Peter Pan the Never Ending Story finished off its European tour last month in Rotterdam, and we were given the exciting opportunity to go behind the scenes of this arena spectacular that is set to hit UK shores this December.
Not only did we experience the amazing show, which features high flying acrobatics, enchanting sets, and a free flying Peter Pan live on stage, but we were also given a sneak peek at how the show works behind the scenes.
We met producer Geert Allaert and musical director Matt Dunkley, who has worked on over 100 films and was the mind behind the musical escapade of Baz Luhrmann’s Moulin Rouge, who used a similar concept when choosing the songs that feature in Peter Pan the Never Ending Story.
‘The concept was he wanted to have a show with songs that already exist but use them in a way that advance the plot. I was the music arranger on Moulin Rouge and we did a similar thing there, so that is why he contacted me. We had a long list of different songs, but obvious ones that came early were ‘One Day I’ll Fly Away’ and ‘Dreamer’ then there were slightly more obscure ones such as ‘Forever Young’.
We also had the chance to meet to Peter (Sandor Sturbl), Captain Hook (Milan Van Weelden) and Wendy (Lily-Jane Young) all of whom have to not only sing some of the biggest pop songs of our time, but fly around an arena whilst doing so. Lily-Jane in particular is thrilled to be bringing the show to the UK, and particularly to play in front of a home audience in Glasgow.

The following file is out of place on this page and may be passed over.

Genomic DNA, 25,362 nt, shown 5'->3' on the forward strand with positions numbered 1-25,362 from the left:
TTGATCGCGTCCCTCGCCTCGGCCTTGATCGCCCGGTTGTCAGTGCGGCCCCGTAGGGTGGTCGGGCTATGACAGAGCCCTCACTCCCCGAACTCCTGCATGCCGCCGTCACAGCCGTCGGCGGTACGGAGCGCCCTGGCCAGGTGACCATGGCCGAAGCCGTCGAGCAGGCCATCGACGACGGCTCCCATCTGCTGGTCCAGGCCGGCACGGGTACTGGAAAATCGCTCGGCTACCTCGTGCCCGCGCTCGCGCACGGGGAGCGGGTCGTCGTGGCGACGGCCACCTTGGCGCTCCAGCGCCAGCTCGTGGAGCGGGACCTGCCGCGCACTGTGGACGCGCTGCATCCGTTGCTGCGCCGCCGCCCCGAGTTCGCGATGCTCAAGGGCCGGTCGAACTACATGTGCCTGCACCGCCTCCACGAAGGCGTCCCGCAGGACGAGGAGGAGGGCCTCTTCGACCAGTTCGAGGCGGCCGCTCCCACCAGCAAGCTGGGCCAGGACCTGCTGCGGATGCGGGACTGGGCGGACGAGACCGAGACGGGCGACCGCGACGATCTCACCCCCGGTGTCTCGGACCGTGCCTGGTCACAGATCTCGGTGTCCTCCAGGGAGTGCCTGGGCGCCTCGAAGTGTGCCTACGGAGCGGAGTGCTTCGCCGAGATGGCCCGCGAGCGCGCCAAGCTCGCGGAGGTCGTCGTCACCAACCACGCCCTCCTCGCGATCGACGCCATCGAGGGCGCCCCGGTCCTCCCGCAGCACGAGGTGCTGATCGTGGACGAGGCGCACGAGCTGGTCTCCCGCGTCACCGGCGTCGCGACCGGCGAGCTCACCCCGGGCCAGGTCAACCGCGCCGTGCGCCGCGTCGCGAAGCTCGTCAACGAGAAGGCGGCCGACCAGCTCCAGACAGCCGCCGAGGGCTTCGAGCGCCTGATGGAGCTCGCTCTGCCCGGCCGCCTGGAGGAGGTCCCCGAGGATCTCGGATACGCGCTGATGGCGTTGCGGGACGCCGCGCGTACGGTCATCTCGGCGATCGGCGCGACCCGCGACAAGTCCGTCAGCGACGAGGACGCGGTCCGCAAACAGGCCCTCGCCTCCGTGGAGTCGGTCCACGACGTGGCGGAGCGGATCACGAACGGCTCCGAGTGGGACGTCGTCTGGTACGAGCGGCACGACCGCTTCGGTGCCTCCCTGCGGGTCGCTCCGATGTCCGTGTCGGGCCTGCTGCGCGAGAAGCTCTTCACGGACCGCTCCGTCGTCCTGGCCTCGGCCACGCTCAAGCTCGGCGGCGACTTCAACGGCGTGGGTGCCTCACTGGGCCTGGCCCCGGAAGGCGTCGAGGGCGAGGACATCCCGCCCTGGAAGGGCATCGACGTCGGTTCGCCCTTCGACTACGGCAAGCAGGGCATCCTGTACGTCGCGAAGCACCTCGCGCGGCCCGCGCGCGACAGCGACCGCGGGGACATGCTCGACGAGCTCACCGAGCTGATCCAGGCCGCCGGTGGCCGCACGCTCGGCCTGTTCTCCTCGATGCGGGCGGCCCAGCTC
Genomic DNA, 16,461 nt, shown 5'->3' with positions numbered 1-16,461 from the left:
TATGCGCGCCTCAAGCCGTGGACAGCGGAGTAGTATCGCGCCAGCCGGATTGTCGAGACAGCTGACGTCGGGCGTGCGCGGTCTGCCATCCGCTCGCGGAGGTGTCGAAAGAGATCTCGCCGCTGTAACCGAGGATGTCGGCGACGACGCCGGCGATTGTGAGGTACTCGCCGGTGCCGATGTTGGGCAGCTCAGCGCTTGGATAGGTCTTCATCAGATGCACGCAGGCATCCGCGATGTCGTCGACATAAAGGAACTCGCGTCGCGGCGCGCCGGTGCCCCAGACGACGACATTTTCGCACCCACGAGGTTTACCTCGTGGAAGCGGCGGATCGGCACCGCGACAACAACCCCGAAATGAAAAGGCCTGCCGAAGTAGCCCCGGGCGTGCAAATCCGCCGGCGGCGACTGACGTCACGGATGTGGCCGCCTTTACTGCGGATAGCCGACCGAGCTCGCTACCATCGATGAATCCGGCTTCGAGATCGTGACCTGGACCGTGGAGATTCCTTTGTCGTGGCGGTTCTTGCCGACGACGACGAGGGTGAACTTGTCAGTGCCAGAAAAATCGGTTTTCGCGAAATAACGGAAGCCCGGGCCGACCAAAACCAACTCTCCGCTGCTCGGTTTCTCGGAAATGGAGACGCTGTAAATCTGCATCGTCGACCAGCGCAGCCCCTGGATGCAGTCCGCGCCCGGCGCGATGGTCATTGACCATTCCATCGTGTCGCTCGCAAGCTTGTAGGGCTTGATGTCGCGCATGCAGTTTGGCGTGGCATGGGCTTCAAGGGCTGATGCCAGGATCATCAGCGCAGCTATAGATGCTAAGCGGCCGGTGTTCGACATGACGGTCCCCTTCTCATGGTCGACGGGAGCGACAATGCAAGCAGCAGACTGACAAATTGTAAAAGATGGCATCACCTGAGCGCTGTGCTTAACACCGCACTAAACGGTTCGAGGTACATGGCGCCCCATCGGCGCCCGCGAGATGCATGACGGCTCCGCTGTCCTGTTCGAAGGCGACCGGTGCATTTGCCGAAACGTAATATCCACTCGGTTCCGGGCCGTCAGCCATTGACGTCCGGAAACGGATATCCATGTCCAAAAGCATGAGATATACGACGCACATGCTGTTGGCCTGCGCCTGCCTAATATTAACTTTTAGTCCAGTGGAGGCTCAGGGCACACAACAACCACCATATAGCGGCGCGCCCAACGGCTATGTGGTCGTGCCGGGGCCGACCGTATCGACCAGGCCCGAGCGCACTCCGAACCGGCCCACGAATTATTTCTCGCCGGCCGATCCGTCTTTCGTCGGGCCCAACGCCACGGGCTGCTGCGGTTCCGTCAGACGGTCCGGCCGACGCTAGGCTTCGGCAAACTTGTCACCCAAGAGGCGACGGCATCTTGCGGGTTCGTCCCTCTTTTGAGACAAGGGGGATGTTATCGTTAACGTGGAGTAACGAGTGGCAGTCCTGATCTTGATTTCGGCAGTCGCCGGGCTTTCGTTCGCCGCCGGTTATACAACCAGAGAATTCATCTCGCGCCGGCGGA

‘Growing up I always wanted to sing, I always wanted to dance, but never in my wildest dreams did I ever imagine that this is what I would be bringing back to Glasgow.’
It’s not often we get to see what actually happens behind/under the scenes, but it is truly amazing how a production of this size actually comes to life. It takes 50 actors, singers, acrobats and stuntmen, 300 props, 105 team members, 140 costumes and 18 projectors and cutting edge sky-diving technology which allows Peter Pan to fly without any rigging for the first time ever on stage.
Centre stage features a wind turbine which produces winds of up to 250 km/h sending a stunt Peter Pan way up into the arena’s atmosphere. The show is literally told on a giant bookshelf, which transports you to Neverland via stunning visual effects and amazing props. Not to mention the giant crocodile, that brings jeers from big and small children alike throughout the show.
Peter Pan the Never Ending story opens in Birmingham on 14 December before heading to Nottingham, Leeds, Manchester, London, Glasgow and Newcastle. In each of these cities, there will be an exciting opportunity for little ‘Lost Boys and Girls’ from across the UK to get involved, with local children being chosen to take part.
Check out our behind the scenes gallery of the show below:
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